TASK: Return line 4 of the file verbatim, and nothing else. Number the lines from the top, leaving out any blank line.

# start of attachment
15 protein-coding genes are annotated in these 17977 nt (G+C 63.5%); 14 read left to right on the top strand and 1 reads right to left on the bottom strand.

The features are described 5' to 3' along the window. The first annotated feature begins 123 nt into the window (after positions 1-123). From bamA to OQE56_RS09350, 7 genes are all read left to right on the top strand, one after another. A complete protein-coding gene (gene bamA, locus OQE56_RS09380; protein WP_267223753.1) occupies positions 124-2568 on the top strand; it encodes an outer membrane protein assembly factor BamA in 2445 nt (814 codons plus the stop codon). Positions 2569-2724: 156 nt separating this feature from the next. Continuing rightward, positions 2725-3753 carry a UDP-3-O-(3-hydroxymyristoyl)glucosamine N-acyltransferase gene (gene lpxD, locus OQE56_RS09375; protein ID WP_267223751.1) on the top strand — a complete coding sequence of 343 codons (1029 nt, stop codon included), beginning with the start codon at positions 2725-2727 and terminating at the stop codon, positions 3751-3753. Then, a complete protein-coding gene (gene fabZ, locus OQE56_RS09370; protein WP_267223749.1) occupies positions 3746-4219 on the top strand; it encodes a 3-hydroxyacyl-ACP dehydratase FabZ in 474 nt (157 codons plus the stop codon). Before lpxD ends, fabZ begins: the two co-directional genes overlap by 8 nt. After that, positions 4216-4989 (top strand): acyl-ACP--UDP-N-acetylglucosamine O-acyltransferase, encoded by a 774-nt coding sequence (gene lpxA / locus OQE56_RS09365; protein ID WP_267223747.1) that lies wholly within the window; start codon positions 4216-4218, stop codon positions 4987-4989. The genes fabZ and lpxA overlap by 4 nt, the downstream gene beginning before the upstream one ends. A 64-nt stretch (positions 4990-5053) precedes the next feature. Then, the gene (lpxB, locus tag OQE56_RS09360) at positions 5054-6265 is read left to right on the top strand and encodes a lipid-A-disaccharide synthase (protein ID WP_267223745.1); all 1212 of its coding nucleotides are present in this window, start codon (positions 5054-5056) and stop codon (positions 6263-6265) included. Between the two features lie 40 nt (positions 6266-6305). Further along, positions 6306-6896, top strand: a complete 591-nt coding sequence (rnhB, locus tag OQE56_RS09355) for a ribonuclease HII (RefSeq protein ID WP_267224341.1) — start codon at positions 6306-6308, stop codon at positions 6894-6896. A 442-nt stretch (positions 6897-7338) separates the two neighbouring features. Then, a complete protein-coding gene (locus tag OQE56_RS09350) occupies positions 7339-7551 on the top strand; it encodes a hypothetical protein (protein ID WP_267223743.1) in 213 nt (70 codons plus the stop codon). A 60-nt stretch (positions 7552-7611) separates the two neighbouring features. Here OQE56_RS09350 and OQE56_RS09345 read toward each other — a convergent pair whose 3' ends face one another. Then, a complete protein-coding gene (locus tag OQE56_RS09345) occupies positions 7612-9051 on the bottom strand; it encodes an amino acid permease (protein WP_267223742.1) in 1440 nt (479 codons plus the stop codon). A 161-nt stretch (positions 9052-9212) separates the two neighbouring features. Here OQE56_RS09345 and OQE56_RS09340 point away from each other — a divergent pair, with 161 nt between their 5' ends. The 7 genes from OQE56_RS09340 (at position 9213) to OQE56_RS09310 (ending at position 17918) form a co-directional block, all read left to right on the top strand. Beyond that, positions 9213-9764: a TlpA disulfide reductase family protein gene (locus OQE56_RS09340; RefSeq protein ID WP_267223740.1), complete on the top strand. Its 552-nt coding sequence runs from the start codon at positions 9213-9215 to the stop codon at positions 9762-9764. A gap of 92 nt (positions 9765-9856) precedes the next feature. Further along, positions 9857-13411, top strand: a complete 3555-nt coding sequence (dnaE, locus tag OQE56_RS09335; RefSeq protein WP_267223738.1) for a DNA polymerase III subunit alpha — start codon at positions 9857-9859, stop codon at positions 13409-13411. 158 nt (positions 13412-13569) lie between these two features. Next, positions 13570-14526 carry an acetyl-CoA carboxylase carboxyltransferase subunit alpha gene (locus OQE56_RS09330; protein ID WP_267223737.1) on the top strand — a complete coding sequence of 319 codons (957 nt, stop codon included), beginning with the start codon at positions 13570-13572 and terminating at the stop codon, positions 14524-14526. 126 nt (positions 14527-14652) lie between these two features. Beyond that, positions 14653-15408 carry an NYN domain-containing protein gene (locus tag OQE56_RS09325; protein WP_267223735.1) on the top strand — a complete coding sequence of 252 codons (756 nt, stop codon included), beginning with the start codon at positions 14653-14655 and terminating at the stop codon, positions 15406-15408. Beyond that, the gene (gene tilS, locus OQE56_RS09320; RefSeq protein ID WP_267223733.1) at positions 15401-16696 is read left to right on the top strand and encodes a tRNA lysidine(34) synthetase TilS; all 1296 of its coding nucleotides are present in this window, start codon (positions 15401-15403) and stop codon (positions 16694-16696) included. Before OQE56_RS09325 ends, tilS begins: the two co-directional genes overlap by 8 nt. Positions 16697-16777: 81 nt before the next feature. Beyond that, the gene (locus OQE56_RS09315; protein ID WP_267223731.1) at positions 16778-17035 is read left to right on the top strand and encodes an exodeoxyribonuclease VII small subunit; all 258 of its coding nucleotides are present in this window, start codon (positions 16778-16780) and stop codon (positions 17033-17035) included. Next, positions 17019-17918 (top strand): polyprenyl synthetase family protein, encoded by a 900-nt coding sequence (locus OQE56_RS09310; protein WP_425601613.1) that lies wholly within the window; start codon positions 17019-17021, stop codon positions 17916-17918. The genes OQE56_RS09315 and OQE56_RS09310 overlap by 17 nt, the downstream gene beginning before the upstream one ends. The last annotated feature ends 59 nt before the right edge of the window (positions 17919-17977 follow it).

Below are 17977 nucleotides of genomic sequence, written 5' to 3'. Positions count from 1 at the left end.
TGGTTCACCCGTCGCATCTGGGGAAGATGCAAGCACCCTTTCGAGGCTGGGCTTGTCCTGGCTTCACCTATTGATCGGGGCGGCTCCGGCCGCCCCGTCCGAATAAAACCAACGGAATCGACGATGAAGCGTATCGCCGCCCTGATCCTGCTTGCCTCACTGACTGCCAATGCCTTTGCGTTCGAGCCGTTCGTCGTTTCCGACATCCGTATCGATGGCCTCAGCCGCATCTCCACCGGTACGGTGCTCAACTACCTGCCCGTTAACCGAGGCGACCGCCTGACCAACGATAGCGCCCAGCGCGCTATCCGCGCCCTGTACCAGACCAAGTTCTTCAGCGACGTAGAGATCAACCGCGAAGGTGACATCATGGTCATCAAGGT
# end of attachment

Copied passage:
TGGTTCACCCGTCGCATCTGGGGAAGATGCAAGCACCCTTTCGAGGCTGGGCTTGTCCTGGCTTCACCTATTGATCGGGGCGGCTCCGGCCGCCCCGTCCGAATAAAACCAACGGAATCGACGATGAAGCGTATCGCCGCCCTGATCCTGCTTGCCTCACTGACTGCCAATGCCTTTGCGTTCGAGCCGTTCGTCGTTTCCGACATCCGTATCGATGGCCTCAGCCGCATCTCCACCGGTACGGTGCTCAACTACCTGCCCGTTAACCGAGGCGACCGCCTGACCAACGATAGCGCCCAGCGCGCTATCCGCGCCCTGTACCAGACCAAGTTCTTCAGCGACGTAGAGATCAACCGCGAAGGTGACATCATGGTCATCAAGGT